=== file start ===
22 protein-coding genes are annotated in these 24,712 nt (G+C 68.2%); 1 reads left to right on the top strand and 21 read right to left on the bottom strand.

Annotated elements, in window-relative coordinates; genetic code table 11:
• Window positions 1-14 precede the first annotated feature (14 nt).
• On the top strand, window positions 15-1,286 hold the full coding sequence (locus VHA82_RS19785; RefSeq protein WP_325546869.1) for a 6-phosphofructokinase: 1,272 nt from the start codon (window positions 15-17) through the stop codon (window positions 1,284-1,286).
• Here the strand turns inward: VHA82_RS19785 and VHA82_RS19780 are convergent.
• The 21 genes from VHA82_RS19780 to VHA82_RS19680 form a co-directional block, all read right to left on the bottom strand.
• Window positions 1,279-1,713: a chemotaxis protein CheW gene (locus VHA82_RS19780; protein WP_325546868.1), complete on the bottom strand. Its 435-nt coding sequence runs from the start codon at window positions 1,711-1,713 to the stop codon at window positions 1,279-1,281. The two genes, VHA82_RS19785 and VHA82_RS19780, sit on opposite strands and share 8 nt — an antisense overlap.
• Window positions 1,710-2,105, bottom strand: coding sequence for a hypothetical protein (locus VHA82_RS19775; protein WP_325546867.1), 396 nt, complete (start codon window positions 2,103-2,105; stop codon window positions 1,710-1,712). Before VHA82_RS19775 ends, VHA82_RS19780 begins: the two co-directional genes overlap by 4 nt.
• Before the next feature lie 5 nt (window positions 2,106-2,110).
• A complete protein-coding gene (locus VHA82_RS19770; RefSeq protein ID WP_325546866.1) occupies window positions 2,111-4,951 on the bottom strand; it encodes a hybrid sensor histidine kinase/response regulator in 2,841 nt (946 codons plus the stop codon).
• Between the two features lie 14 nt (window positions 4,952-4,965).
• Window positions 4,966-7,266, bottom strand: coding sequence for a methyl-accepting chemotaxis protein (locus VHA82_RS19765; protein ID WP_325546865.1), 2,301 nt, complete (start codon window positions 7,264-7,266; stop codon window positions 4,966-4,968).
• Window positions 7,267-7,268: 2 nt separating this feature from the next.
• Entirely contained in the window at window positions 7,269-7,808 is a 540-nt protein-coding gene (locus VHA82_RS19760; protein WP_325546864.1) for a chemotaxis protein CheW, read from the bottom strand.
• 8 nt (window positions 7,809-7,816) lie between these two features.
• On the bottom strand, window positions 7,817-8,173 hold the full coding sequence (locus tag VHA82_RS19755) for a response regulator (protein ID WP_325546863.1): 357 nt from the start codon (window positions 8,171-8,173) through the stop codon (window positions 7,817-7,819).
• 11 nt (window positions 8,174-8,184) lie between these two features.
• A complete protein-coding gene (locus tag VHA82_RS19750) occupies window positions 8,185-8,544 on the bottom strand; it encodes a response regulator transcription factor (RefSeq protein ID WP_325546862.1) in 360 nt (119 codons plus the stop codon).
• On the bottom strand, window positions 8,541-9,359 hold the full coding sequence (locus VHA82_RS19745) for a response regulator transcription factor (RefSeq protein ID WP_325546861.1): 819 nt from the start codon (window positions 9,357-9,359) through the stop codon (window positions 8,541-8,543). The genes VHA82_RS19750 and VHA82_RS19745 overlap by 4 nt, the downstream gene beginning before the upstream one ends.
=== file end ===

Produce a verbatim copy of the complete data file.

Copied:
22 protein-coding genes are annotated in these 24,712 nt (G+C 68.2%); 1 reads left to right on the top strand and 21 read right to left on the bottom strand.

Annotated elements, in window-relative coordinates; genetic code table 11:
• Window positions 1-14 precede the first annotated feature (14 nt).
• On the top strand, window positions 15-1,286 hold the full coding sequence (locus VHA82_RS19785; RefSeq protein WP_325546869.1) for a 6-phosphofructokinase: 1,272 nt from the start codon (window positions 15-17) through the stop codon (window positions 1,284-1,286).
• Here the strand turns inward: VHA82_RS19785 and VHA82_RS19780 are convergent.
• The 21 genes from VHA82_RS19780 to VHA82_RS19680 form a co-directional block, all read right to left on the bottom strand.
• Window positions 1,279-1,713: a chemotaxis protein CheW gene (locus VHA82_RS19780; protein WP_325546868.1), complete on the bottom strand. Its 435-nt coding sequence runs from the start codon at window positions 1,711-1,713 to the stop codon at window positions 1,279-1,281. The two genes, VHA82_RS19785 and VHA82_RS19780, sit on opposite strands and share 8 nt — an antisense overlap.
• Window positions 1,710-2,105, bottom strand: coding sequence for a hypothetical protein (locus VHA82_RS19775; protein WP_325546867.1), 396 nt, complete (start codon window positions 2,103-2,105; stop codon window positions 1,710-1,712). Before VHA82_RS19775 ends, VHA82_RS19780 begins: the two co-directional genes overlap by 4 nt.
• Before the next feature lie 5 nt (window positions 2,106-2,110).
• A complete protein-coding gene (locus VHA82_RS19770; RefSeq protein ID WP_325546866.1) occupies window positions 2,111-4,951 on the bottom strand; it encodes a hybrid sensor histidine kinase/response regulator in 2,841 nt (946 codons plus the stop codon).
• Between the two features lie 14 nt (window positions 4,952-4,965).
• Window positions 4,966-7,266, bottom strand: coding sequence for a methyl-accepting chemotaxis protein (locus VHA82_RS19765; protein ID WP_325546865.1), 2,301 nt, complete (start codon window positions 7,264-7,266; stop codon window positions 4,966-4,968).
• Window positions 7,267-7,268: 2 nt separating this feature from the next.
• Entirely contained in the window at window positions 7,269-7,808 is a 540-nt protein-coding gene (locus VHA82_RS19760; protein WP_325546864.1) for a chemotaxis protein CheW, read from the bottom strand.
• 8 nt (window positions 7,809-7,816) lie between these two features.
• On the bottom strand, window positions 7,817-8,173 hold the full coding sequence (locus tag VHA82_RS19755) for a response regulator (protein ID WP_325546863.1): 357 nt from the start codon (window positions 8,171-8,173) through the stop codon (window positions 7,817-7,819).
• 11 nt (window positions 8,174-8,184) lie between these two features.
• A complete protein-coding gene (locus tag VHA82_RS19750) occupies window positions 8,185-8,544 on the bottom strand; it encodes a response regulator transcription factor (RefSeq protein ID WP_325546862.1) in 360 nt (119 codons plus the stop codon).
• On the bottom strand, window positions 8,541-9,359 hold the full coding sequence (locus VHA82_RS19745) for a response regulator transcription factor (RefSeq protein ID WP_325546861.1): 819 nt from the start codon (window positions 9,357-9,359) through the stop codon (window positions 8,541-8,543). The genes VHA82_RS19750 and VHA82_RS19745 overlap by 4 nt, the downstream gene beginning before the upstream one ends.